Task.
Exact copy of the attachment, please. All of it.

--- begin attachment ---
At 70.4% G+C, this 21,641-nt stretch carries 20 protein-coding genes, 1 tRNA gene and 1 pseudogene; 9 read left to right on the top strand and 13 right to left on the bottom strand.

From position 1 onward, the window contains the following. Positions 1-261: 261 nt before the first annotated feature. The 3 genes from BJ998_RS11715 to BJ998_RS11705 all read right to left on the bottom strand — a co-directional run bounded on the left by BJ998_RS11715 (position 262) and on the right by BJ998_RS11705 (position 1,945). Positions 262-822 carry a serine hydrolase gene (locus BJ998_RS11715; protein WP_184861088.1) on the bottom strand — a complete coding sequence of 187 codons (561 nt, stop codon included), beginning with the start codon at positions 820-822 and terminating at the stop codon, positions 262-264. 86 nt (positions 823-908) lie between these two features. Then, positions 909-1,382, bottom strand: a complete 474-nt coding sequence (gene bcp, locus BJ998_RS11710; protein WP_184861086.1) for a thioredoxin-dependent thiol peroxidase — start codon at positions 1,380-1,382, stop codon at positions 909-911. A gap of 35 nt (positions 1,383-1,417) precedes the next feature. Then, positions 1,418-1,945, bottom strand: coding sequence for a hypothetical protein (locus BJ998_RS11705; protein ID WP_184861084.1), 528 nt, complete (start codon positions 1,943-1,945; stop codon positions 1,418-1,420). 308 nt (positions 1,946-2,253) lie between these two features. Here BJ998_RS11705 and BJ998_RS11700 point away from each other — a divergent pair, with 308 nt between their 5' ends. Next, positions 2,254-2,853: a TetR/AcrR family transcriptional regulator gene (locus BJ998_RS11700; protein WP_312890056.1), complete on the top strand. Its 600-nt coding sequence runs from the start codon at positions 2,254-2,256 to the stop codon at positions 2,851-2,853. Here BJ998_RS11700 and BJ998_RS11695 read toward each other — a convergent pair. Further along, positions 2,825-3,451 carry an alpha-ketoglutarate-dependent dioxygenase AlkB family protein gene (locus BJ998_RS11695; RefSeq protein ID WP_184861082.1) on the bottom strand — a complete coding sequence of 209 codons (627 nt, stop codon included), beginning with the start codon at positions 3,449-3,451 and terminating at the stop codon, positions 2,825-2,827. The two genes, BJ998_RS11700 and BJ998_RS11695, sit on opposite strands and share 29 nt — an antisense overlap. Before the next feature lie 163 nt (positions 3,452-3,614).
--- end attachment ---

At 70.4% G+C, this 21,641-nt stretch carries 20 protein-coding genes, 1 tRNA gene and 1 pseudogene; 9 read left to right on the top strand and 13 right to left on the bottom strand.

From position 1 onward, the window contains the following. Positions 1-261: 261 nt before the first annotated feature. The 3 genes from BJ998_RS11715 to BJ998_RS11705 all read right to left on the bottom strand — a co-directional run bounded on the left by BJ998_RS11715 (position 262) and on the right by BJ998_RS11705 (position 1,945). Positions 262-822 carry a serine hydrolase gene (locus BJ998_RS11715; protein WP_184861088.1) on the bottom strand — a complete coding sequence of 187 codons (561 nt, stop codon included), beginning with the start codon at positions 820-822 and terminating at the stop codon, positions 262-264. 86 nt (positions 823-908) lie between these two features. Then, positions 909-1,382, bottom strand: a complete 474-nt coding sequence (gene bcp, locus BJ998_RS11710; protein WP_184861086.1) for a thioredoxin-dependent thiol peroxidase — start codon at positions 1,380-1,382, stop codon at positions 909-911. A gap of 35 nt (positions 1,383-1,417) precedes the next feature. Then, positions 1,418-1,945, bottom strand: coding sequence for a hypothetical protein (locus BJ998_RS11705; protein ID WP_184861084.1), 528 nt, complete (start codon positions 1,943-1,945; stop codon positions 1,418-1,420). 308 nt (positions 1,946-2,253) lie between these two features. Here BJ998_RS11705 and BJ998_RS11700 point away from each other — a divergent pair, with 308 nt between their 5' ends. Next, positions 2,254-2,853: a TetR/AcrR family transcriptional regulator gene (locus BJ998_RS11700; protein WP_312890056.1), complete on the top strand. Its 600-nt coding sequence runs from the start codon at positions 2,254-2,256 to the stop codon at positions 2,851-2,853. Here BJ998_RS11700 and BJ998_RS11695 read toward each other — a convergent pair. Further along, positions 2,825-3,451 carry an alpha-ketoglutarate-dependent dioxygenase AlkB family protein gene (locus BJ998_RS11695; RefSeq protein ID WP_184861082.1) on the bottom strand — a complete coding sequence of 209 codons (627 nt, stop codon included), beginning with the start codon at positions 3,449-3,451 and terminating at the stop codon, positions 2,825-2,827. The two genes, BJ998_RS11700 and BJ998_RS11695, sit on opposite strands and share 29 nt — an antisense overlap. Before the next feature lie 163 nt (positions 3,452-3,614).